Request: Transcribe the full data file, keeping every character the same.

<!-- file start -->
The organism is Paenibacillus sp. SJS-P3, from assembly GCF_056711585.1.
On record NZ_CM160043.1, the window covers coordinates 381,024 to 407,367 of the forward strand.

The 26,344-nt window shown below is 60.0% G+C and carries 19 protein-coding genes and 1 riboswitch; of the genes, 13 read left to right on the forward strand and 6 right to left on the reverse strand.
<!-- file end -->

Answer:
The organism is Paenibacillus sp. SJS-P3, from assembly GCF_056711585.1.
On record NZ_CM160043.1, the window covers coordinates 381,024 to 407,367 of the forward strand.

The 26,344-nt window shown below is 60.0% G+C and carries 19 protein-coding genes and 1 riboswitch; of the genes, 13 read left to right on the forward strand and 6 right to left on the reverse strand.